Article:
I started putting in sub headings in the pertinent points but then faded them out. A few things to point out; I often click Tanner for not responding to the hand alone, I want him to wait for the cue! When he makes a mistake, I take my hand back, pause a beat, then try again. If he does not respond at all, I take my hand back thus ending the possibility of getting a reward, pause a beat, then try again.

I do not tell him "No" when he does the wrong thing. I don't want to punish him for trying. Why? Because a dog that is not afraid to try things is easier to train. Besides, he "gets it" without the aversives!

Another thing to note is that both of these behaviors were trained pretty fluently at home. We have taken them "on the road" and used them in other situations as well. However, this is the first time I have asked him to discriminate outside the house. We are at our local dog training gym, a place very familiar to him. Although he does not hesitate or make mistakes at home, you can see that this environment is a bit distracting and he has to work a bit harder to concentrate.

Hey, I created a thinking dog! How about that?!

Saturday, March 12, 2011

Darby Learns to Track

Darby on one of his first tracks. He is still learning what scent means. Typically at this stage of learning three short tracks are laid. The tracks are double laid and with lots of food drops. In the beginning the dog is of course following the food drops. At first they are wandering along the track looking for food drops and wondering what is going on. The handler is keeping them on the track on a short leash. Somewhere along the line the dog recognizes scent and their behavior changes. As the transistion is made they are following the footsteps and often time skipping some of the food drops. It helps dogs to learn tracking by starting in tall vegetation. The tracking conditions/learning conditions are quite poor this year. This year the rains have been late and sparse so the vegetation is quite low.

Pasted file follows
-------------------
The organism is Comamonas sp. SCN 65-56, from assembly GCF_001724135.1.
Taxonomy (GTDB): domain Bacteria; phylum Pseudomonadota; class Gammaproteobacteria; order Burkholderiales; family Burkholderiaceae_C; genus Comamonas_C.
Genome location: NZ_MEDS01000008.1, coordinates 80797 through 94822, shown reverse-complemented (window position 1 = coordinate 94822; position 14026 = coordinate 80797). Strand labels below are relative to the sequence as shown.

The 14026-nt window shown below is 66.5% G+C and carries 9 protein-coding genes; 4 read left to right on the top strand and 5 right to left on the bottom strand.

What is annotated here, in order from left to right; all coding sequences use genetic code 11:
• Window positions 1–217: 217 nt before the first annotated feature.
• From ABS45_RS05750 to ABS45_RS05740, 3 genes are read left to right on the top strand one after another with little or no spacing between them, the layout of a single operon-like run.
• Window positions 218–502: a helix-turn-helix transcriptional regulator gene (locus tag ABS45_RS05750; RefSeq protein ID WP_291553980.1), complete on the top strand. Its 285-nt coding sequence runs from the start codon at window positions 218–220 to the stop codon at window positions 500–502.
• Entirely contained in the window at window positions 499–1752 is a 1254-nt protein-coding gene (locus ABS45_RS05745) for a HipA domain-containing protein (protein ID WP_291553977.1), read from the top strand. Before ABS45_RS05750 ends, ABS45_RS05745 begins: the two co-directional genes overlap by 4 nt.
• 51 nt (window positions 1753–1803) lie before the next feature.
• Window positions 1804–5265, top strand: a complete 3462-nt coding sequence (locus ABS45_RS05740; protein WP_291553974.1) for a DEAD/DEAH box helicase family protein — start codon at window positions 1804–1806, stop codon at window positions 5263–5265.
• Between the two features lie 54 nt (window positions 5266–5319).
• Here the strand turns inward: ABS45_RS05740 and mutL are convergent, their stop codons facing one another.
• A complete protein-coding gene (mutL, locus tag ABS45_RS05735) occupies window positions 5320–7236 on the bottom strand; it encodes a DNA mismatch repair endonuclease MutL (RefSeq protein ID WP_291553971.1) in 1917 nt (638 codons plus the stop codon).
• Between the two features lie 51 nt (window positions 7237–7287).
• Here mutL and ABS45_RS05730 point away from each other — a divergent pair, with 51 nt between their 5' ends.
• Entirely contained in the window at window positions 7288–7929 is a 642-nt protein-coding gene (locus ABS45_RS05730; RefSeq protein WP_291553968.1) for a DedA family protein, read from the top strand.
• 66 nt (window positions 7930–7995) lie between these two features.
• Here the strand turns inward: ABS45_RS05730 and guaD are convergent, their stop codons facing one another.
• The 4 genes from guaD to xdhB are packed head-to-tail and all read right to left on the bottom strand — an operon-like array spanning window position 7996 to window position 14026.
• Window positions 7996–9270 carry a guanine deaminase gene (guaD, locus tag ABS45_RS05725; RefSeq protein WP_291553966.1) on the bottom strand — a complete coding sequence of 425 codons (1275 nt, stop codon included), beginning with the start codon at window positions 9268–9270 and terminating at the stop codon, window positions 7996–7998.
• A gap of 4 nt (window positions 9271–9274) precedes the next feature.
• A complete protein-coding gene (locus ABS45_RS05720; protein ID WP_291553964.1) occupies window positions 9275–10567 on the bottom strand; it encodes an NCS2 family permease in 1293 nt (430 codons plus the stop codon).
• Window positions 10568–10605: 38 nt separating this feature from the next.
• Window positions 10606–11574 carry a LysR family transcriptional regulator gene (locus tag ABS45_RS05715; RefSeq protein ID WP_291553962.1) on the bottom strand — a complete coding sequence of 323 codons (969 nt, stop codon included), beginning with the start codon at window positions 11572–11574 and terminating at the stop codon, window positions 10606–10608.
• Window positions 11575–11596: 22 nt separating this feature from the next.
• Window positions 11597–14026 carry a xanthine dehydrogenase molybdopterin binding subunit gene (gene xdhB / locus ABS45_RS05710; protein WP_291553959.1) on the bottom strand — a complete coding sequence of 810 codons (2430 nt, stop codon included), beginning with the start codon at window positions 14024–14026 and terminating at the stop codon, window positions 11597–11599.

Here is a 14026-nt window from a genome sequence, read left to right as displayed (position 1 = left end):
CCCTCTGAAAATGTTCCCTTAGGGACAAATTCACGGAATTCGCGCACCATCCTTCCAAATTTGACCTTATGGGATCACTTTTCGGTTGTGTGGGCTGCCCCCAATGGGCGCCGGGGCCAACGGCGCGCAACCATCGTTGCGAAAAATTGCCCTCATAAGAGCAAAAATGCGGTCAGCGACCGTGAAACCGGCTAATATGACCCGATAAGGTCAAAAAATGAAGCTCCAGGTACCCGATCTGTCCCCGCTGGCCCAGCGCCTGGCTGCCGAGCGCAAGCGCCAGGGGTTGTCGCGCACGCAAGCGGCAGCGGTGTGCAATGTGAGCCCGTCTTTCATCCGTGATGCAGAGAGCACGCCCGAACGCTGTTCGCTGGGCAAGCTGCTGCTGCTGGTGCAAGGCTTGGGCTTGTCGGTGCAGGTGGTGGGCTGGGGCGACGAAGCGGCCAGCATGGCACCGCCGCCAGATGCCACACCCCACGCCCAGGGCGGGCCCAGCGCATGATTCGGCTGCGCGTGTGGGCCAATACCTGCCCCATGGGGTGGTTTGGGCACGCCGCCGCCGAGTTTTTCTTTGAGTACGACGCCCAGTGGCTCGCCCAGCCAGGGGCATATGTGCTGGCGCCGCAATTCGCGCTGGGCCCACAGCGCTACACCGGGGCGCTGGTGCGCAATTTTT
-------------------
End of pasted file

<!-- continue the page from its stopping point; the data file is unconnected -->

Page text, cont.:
Saturday, March 5, 2011

Agility Marathon

Every weekend the month of February had agility trials. After a month I am glad to take a break. Our last weekend was a good one, we earned another QQ. She is running fast and happy. Our trainer, Nancy Gyes, suggestion to play play play outside the ring with her, run into the ring at the last minute, then quickly get into position and release her has made Whisper run better. She is more focused and faster. The Jumpers run had a tricky weavepole entry. When the dog comes blasting out of the tunnel they are faced with the second weavepole and many dogs were NQ by entering incorrectly. Although our handling of the weaves was not graceful, we managed it and Qed.

The Standard run was fairly straight forward but I often can't get ahead in time to front cross and end up rear crossing. The tunnel to the jump is an excellent example, I meant to front cross before the jump but couldn't get there in time. One of the fun things about agility is thinking on your feet. No matter how many times you walk the course to plan your strategy, you have to be prepared to change tactics in a millisecond.